Despite much legislative progress in gender equality over the past 40 years, there are still gender gaps across many aspects of the labour market. Inequalities are still evident in areas such as access to the labour market, employment patterns and associated working conditions. This report explores gender differences across several dimensions of working conditions, examining relevant country differences, analysing the different occupational groups of both men and women, and comparing the public and private sectors. It also looks at the impact of the crisis on gender segregation in employment. Based on findings from the fifth European Working Conditions Survey (EWCS), conducted in 2010, the analysis offers a striking picture of women and men at work across 34 European countries today.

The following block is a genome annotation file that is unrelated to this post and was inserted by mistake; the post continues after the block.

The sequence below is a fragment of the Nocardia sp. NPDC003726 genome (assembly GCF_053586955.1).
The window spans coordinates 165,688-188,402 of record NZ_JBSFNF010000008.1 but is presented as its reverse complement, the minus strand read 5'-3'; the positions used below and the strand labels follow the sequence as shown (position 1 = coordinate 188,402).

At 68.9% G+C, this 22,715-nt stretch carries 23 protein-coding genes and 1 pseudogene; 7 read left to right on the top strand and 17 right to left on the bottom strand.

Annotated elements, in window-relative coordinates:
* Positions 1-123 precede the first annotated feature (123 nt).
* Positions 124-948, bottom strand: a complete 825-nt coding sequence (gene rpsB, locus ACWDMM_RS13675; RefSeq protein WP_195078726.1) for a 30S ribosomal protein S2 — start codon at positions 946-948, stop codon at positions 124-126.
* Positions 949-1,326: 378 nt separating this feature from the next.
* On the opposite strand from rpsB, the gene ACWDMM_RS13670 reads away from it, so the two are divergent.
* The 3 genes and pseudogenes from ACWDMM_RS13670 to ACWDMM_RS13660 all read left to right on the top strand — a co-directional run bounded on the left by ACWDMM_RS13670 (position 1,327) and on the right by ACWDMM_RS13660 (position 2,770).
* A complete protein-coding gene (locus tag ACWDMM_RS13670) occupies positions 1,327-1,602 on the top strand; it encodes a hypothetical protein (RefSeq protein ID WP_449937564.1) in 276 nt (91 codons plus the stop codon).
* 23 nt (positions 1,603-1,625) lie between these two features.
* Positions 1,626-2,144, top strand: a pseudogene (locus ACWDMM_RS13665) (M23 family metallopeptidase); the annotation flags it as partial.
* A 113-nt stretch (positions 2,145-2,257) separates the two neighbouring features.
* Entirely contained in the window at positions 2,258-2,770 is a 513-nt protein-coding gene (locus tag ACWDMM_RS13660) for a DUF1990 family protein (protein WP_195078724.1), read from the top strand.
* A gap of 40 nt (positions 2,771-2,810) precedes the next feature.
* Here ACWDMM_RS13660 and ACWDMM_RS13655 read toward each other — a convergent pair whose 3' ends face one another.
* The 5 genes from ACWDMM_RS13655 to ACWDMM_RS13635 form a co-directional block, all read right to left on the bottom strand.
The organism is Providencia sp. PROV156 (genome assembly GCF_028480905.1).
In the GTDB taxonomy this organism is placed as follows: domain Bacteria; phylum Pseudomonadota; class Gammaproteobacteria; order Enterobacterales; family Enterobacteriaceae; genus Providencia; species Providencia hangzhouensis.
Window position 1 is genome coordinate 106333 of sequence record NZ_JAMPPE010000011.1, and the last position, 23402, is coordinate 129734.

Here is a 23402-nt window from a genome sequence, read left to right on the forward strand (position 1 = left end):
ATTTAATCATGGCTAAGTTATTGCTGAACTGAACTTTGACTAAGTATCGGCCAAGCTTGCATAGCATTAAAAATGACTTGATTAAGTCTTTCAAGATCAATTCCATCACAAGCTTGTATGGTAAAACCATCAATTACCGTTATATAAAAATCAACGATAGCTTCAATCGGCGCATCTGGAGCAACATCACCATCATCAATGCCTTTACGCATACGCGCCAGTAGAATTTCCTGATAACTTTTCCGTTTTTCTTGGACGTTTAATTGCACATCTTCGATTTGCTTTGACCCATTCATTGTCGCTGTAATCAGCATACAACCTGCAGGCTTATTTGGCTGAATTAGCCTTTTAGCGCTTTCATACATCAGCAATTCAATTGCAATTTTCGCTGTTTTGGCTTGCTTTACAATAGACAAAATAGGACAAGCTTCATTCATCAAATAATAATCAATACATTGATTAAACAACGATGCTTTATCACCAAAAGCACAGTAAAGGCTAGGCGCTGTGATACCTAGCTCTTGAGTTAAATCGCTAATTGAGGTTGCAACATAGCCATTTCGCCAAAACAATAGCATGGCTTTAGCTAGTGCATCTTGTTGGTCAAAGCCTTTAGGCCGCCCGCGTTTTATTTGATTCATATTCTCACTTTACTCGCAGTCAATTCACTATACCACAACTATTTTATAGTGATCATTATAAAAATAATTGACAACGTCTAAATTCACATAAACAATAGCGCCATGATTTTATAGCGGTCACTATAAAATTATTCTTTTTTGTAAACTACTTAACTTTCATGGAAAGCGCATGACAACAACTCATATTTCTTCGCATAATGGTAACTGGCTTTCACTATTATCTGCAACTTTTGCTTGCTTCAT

During recent decades, various new forms of interfirm relationships have been emerging across national contexts. This study seeks to fill a gap in the research carried out to date on the impact of these relationships on working conditions and employment practices, including human resources management policies. This report draws on 20 case studies and a review of literature to investigate the varied effects of five types of interfirm relationships on employment. These are joint ventures, clusters, public-private partnerships, strategic alliances/networks and virtual company networks. In the current economic climate, developing interfirm relationships is linked with company survival and competitiveness.